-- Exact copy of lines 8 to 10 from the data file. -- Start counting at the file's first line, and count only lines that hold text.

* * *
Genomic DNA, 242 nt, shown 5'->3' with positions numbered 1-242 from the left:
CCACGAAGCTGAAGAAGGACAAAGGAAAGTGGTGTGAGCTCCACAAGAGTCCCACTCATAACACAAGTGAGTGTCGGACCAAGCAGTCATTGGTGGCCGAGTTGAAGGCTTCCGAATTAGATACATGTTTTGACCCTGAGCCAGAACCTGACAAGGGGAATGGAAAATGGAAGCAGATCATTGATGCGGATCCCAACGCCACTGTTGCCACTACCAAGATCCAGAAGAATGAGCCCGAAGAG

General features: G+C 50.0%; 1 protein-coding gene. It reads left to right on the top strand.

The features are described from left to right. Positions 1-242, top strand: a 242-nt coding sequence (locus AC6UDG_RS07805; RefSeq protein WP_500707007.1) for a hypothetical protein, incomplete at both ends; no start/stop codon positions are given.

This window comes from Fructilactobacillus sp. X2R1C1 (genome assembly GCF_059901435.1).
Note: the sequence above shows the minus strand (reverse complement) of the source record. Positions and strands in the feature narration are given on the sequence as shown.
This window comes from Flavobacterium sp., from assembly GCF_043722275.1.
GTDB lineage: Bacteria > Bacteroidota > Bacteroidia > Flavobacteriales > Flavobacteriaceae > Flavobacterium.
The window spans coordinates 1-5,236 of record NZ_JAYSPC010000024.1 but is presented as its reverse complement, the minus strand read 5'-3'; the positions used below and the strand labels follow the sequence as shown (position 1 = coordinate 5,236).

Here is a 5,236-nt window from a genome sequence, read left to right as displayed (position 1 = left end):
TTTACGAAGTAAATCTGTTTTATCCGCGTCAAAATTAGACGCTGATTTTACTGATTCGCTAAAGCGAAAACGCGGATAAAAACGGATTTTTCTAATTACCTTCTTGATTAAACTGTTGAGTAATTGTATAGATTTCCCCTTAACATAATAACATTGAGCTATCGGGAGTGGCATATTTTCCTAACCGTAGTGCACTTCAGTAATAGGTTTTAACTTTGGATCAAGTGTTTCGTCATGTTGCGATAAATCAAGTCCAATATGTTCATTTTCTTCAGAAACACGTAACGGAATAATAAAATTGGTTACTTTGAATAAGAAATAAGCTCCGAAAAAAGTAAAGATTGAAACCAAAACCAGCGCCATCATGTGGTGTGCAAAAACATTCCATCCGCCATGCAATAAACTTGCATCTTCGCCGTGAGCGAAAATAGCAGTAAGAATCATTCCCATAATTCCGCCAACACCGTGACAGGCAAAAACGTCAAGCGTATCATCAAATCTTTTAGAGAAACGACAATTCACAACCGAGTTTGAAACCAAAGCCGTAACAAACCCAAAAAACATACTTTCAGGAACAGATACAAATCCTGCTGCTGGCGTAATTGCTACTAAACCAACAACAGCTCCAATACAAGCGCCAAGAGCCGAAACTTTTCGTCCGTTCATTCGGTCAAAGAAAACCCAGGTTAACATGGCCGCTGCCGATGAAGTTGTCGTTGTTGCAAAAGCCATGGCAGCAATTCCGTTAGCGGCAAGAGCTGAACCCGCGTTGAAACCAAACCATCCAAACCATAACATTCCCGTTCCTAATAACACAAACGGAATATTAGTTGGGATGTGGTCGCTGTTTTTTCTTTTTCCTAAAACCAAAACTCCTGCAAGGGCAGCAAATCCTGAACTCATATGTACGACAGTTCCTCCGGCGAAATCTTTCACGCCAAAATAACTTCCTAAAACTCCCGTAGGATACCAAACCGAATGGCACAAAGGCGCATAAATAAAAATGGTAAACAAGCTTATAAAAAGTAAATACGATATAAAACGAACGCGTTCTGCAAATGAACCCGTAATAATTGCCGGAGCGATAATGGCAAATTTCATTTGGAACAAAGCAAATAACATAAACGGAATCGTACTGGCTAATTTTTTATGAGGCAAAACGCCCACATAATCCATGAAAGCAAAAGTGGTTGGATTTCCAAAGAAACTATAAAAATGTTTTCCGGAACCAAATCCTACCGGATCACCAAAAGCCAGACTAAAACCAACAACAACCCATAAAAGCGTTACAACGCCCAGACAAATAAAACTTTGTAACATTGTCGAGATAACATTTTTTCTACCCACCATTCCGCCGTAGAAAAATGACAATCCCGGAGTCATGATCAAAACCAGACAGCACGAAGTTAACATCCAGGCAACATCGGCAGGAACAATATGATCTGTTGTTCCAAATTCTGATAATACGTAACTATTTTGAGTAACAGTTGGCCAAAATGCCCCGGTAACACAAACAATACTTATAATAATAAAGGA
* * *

GTDB lineage: Bacteria > Bacteroidota > Bacteroidia > Flavobacteriales > Flavobacteriaceae > Flavobacterium.
The window spans coordinates 1-5,236 of record NZ_JAYSPC010000024.1 but is presented as its reverse complement, the minus strand read 5'-3'; the positions used below and the strand labels follow the sequence as shown (position 1 = coordinate 5,236).

Here is a 5,236-nt window from a genome sequence, read left to right as displayed (position 1 = left end):